Wilson, Kyle M., Head, James, de Joux, Neil R., Finkbeiner, Kristin M. and Helton, William S. (2015) Friendly Fire and the Sustained Attention to Response Task. Human Factors, 57 (7). pp. 1219-1234. ISSN 1547-8181

Objective: We investigated whether losses of inhibitory control could be responsible for some friendly-fire incidents.
Background: Several factors are commonly cited to explain friendly-fire incidents, but failure of inhibitory control has not yet been explored. The Sustained Attention to Response Task (SART) could be a valid model for inhibition failures in some combat scenarios.
Method: Participants completed small-arms simulations using near infrared emitter guns, confronting research assistants acting as friends or foes. In Experiment 1, seven participants completed three conditions with three different proportions of foes (high, medium, low). In Experiment 2, 13 participants completed high-foe (high-go) and low-foe (low-go) versions of a small-arms simulation as well as comparative computer tasks.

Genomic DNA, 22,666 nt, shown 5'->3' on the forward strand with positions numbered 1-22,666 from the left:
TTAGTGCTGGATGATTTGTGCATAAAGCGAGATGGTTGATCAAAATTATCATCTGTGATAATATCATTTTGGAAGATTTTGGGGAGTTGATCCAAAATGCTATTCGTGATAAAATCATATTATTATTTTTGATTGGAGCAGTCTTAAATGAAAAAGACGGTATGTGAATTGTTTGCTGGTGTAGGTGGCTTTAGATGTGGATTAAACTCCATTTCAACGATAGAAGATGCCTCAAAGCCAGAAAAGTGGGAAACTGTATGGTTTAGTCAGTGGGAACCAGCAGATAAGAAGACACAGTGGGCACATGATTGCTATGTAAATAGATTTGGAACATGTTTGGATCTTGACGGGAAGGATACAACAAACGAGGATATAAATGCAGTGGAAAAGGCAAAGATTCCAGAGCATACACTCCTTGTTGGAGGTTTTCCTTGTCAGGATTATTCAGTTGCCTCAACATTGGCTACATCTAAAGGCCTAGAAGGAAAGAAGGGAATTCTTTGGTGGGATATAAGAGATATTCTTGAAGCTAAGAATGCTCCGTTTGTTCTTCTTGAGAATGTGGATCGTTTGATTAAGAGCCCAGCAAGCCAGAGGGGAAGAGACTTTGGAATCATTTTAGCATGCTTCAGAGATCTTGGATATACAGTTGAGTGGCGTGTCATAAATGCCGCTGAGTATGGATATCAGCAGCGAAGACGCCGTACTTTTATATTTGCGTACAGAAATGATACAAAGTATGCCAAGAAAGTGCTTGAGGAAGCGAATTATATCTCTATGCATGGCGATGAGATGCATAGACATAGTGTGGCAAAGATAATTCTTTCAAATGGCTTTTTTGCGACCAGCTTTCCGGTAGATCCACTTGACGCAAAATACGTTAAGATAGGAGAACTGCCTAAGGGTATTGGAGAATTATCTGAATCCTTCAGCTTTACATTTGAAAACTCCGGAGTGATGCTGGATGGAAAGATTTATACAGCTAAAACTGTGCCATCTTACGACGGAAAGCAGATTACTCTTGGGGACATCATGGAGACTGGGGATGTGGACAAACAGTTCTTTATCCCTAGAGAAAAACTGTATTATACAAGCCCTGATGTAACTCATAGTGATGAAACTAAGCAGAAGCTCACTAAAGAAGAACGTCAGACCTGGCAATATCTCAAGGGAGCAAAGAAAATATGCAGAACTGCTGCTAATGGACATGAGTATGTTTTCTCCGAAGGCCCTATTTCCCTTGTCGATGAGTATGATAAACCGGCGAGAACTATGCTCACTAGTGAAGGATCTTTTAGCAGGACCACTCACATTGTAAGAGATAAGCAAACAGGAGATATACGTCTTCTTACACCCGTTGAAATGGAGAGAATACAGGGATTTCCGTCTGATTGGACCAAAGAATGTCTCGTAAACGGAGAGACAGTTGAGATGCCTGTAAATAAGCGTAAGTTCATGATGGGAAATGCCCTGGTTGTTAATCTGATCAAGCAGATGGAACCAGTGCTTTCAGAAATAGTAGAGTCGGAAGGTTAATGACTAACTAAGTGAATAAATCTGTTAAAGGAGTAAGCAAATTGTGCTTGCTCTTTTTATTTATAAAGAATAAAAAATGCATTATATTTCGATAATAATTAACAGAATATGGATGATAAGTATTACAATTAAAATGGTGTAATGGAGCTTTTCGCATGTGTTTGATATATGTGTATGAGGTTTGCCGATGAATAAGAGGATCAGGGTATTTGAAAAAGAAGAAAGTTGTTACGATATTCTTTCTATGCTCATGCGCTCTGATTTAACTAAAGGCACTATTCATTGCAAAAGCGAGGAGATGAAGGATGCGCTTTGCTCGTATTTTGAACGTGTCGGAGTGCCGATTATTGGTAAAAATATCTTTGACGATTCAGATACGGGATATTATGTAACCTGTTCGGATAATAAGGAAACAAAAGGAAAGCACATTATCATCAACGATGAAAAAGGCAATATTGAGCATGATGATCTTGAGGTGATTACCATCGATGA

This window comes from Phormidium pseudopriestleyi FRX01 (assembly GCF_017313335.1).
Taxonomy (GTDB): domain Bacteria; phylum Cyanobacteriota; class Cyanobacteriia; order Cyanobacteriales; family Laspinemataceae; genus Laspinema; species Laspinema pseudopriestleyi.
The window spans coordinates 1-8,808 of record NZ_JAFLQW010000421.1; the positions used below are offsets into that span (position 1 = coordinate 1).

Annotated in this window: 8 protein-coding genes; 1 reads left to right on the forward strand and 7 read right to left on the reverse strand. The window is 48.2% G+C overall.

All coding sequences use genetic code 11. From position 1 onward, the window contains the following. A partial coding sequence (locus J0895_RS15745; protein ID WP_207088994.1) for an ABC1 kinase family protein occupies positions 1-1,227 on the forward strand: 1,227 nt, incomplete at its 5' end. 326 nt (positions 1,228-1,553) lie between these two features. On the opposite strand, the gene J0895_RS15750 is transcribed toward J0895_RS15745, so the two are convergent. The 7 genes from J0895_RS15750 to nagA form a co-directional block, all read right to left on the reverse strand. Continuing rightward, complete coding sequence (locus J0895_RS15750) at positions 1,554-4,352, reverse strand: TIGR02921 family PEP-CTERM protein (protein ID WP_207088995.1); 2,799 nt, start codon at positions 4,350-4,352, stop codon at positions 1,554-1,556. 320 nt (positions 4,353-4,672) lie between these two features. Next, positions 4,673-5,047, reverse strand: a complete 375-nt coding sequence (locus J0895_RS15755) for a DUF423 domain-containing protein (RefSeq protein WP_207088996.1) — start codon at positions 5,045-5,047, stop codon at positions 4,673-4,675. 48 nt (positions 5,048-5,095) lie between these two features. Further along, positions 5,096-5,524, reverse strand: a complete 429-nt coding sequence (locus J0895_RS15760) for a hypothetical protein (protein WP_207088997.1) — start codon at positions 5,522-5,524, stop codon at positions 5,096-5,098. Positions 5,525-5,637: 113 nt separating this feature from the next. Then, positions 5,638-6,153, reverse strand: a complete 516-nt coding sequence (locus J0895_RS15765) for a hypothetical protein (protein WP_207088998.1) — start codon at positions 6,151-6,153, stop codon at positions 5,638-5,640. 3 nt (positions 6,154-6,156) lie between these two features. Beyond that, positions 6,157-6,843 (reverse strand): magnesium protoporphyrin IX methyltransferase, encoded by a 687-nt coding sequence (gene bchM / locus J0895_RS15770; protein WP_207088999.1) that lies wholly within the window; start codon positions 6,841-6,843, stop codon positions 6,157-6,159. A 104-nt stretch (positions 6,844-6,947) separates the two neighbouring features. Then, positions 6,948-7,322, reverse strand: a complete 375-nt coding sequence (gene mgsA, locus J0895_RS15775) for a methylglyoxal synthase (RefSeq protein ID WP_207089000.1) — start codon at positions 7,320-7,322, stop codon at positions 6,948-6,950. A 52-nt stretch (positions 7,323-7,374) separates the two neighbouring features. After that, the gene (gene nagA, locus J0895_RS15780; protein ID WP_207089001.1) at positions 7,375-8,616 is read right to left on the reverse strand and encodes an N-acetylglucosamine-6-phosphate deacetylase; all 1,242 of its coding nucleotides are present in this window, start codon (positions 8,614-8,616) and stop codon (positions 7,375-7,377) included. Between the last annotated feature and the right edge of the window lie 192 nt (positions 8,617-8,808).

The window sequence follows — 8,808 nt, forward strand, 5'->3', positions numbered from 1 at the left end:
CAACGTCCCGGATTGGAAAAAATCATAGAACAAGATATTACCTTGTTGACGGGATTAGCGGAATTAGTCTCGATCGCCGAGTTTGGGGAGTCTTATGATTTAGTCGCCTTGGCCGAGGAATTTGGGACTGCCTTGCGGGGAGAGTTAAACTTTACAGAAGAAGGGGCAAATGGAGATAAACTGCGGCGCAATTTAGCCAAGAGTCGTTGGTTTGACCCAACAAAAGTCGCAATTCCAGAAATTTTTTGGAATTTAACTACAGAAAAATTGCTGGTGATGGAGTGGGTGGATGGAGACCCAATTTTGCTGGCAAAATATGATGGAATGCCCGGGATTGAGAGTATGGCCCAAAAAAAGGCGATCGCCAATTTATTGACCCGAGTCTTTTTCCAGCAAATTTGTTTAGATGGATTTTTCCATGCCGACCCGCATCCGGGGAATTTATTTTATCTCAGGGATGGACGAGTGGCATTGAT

Results: Participants made more friendly-fire errors (errors of commission) when foe proportion was high. A speed–accuracy trade-off was apparent, with participants who were faster to fire on foes also more likely to accidentally shoot friends. When foe proportion was higher, response times to foe stimuli were faster, and subjective workload ratings were higher.
Conclusion: Failures of inhibitory control may be responsible for some friendly-fire incidents and the SART could be a suitable empirical model for some battlefield environments. The effect appears to be disproportionately greater at higher foe proportions. The exact nature of performance reductions associated with high-foe proportions requires further investigation.
Application: The SART may be a useful model of friendly-fire scenarios. It could be used to indicate a soldier’s likelihood to commit a friendly-fire mistake and to identify high-risk environments.

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